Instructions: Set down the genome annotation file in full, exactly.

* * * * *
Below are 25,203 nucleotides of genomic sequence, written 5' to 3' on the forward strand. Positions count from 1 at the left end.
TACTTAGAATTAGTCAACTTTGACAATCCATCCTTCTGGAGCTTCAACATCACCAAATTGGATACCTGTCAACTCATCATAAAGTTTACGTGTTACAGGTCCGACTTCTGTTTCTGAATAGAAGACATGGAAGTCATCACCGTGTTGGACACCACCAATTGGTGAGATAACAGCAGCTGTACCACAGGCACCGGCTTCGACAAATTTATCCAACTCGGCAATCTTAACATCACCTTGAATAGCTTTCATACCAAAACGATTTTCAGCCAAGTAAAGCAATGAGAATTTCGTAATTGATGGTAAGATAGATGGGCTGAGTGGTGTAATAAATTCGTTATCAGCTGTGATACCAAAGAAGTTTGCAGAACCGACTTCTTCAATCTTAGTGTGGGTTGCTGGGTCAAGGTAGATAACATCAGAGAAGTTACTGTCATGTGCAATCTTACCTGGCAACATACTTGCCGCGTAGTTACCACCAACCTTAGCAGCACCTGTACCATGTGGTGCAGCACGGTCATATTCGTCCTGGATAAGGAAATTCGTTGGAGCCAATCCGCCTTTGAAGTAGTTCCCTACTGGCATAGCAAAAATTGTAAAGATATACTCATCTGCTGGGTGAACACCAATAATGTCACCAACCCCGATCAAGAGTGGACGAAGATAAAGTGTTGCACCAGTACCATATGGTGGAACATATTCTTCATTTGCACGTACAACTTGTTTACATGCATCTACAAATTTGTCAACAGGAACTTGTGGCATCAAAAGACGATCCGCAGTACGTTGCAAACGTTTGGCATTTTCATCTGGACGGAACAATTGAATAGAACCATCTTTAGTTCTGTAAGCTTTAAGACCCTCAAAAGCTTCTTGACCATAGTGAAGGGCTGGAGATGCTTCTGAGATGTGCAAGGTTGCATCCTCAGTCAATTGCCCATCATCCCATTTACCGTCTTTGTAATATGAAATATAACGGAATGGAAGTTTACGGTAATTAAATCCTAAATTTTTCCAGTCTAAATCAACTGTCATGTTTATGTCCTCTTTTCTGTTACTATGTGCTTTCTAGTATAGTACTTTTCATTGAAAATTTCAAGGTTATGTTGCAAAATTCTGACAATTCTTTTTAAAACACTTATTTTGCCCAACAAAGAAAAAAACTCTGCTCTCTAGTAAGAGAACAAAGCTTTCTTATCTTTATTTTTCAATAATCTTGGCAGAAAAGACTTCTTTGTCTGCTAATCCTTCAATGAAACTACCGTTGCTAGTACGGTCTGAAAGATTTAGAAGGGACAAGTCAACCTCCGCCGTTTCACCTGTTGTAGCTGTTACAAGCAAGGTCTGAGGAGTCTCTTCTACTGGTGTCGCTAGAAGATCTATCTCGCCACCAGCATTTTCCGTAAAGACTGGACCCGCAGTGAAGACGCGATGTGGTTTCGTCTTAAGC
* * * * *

Below are 25,203 nucleotides of genomic sequence, written 5' to 3' on the forward strand. Positions count from 1 at the left end.
TACTTAGAATTAGTCAACTTTGACAATCCATCCTTCTGGAGCTTCAACATCACCAAATTGGATACCTGTCAACTCATCATAAAGTTTACGTGTTACAGGTCCGACTTCTGTTTCTGAATAGAAGACATGGAAGTCATCACCGTGTTGGACACCACCAATTGGTGAGATAACAGCAGCTGTACCACAGGCACCGGCTTCGACAAATTTATCCAACTCGGCAATCTTAACATCACCTTGAATAGCTTTCATACCAAAACGATTTTCAGCCAAGTAAAGCAATGAGAATTTCGTAATTGATGGTAAGATAGATGGGCTGAGTGGTGTAATAAATTCGTTATCAGCTGTGATACCAAAGAAGTTTGCAGAACCGACTTCTTCAATCTTAGTGTGGGTTGCTGGGTCAAGGTAGATAACATCAGAGAAGTTACTGTCATGTGCAATCTTACCTGGCAACATACTTGCCGCGTAGTTACCACCAACCTTAGCAGCACCTGTACCATGTGGTGCAGCACGGTCATATTCGTCCTGGATAAGGAAATTCGTTGGAGCCAATCCGCCTTTGAAGTAGTTCCCTACTGGCATAGCAAAAATTGTAAAGATATACTCATCTGCTGGGTGAACACCAATAATGTCACCAACCCCGATCAAGAGTGGACGAAGATAAAGTGTTGCACCAGTACCATATGGTGGAACATATTCTTCATTTGCACGTACAACTTGTTTACATGCATCTACAAATTTGTCAACAGGAACTTGTGGCATCAAAAGACGATCCGCAGTACGTTGCAAACGTTTGGCATTTTCATCTGGACGGAACAATTGAATAGAACCATCTTTAGTTCTGTAAGCTTTAAGACCCTCAAAAGCTTCTTGACCATAGTGAAGGGCTGGAGATGCTTCTGAGATGTGCAAGGTTGCATCCTCAGTCAATTGCCCATCATCCCATTTACCGTCTTTGTAATATGAAATATAACGGAATGGAAGTTTACGGTAATTAAATCCTAAATTTTTCCAGTCTAAATCAACTGTCATGTTTATGTCCTCTTTTCTGTTACTATGTGCTTTCTAGTATAGTACTTTTCATTGAAAATTTCAAGGTTATGTTGCAAAATTCTGACAATTCTTTTTAAAACACTTATTTTGCCCAACAAAGAAAAAAACTCTGCTCTCTAGTAAGAGAACAAAGCTTTCTTATCTTTATTTTTCAATAATCTTGGCAGAAAAGACTTCTTTGTCTGCTAATCCTTCAATGAAACTACCGTTGCTAGTACGGTCTGAAAGATTTAGAAGGGACAAGTCAACCTCCGCCGTTTCACCTGTTGTAGCTGTTACAAGCAAGGTCTGAGGAGTCTCTTCTACTGGTGTCGCTAGAAGATCTATCTCGCCACCAGCATTTTCCGTAAAGACTGGACCCGCAGTGAAGACGCGATGTGGTTTCGTCTTAAGC